3. The type of policy to buy should be determined by your family’s needs– The number of family members and their age is crucial to identifying a policy. For instance, a young family can do with a basic cover of Rs 5 lakh, while a family with older members should opt for a larger floater cover. Family floater premiums are linked to the age of the oldest member. If the parents are over 50, it would be sensible to get a separate senior citizen cover for them, and not include them in the floater plan also since they are most likely to fall ill.
  4. While comparing plans, look for a summary of benefits– Online marketplaces usually provide a link to the summary and show the cost near the plan’s title. If you’re going through an employer, ask your workplace benefits administrator for the summary of benefits. www.policybazaar.com might come to your rescue here. See which plans cover a wider scope of services. Some may have better coverage for things like physical therapy or mental health care, while others might have better emergency coverage.
  5. Pre-existing diseases – This is the factor which contributes to the maximum number of health insurance claims being rejected. Plans have standard clauses that any pre-existing ailment (at the time time of buying the plan) will not be covered for the first 2-4 years. So when you file for a claim, the first thing that an insurance company investigates is that if the ailment is anywhere linked to a condition that you already were suffering from and if they find it, sorry claim denied!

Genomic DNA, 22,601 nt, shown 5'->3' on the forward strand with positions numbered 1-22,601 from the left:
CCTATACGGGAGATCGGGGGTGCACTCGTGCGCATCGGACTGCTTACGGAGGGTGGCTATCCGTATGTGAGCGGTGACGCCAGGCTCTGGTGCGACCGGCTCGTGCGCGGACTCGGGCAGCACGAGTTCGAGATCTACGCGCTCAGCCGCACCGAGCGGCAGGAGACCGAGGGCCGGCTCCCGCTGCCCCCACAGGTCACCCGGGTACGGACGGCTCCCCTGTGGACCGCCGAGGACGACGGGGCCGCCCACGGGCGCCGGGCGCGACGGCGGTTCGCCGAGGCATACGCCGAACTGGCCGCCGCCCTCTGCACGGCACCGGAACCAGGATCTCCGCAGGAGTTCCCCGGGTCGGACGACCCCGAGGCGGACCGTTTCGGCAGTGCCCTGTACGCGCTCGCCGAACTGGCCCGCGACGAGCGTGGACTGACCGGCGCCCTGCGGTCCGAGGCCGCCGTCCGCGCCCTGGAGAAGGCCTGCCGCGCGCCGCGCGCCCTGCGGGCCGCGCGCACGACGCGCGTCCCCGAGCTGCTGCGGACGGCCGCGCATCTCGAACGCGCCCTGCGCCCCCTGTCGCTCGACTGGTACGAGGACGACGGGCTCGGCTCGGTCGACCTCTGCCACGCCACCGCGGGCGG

6. Call the customer service of the insurers you’re considering to address any lingering questions- Here are some examples of what you could ask: I take a certain medication.
  • How is that covered under this plan?
  • What maternity services are covered?
  • What happens if I get sick when traveling abroad?
  • How do I get started signing up, and what documents will I need?

According to India’s taxation system, if you are paying the premiums, then you can avail income tax rebate u/s 80D of ITA upto Rs.25000 for Indians in the age group of 18-60 years, while the premiums paid for anyone above 60 years of age reaches Rs.30000. Well, that is an icing on the cake surely!

Some other useful tips

  • Read the policy inclusions and exclusions carefully before buying.
  • Check the individual expense limits for different heads like hospital room rent, doctor’s fee etc., to avoid last-minute surprises.
  • Check if there are any treatment-specific caps that limit the amount you can claim for some treatments.

In the race to excel in our professional lives and provide the best for our loved ones, we sometimes neglect our most important asset – our health and in turn our lives.

In rural India, almost 80% of the out-of-pocket expenditure is on medicine, whereas in urban areas it is around 75%. The doctor’s fee varies between 11 and 14 per cent and diagnostic tests account for 7-8 per cent of out-of-pocket expenditure.

There is a popular saying about health insurance: “Buy health insurance when you don’t want it, because you may not get it when you want it.” So It becomes imperative to have a health insurance plan in place, to ensure that no matter how critical your illness, it does not impair your financial independence.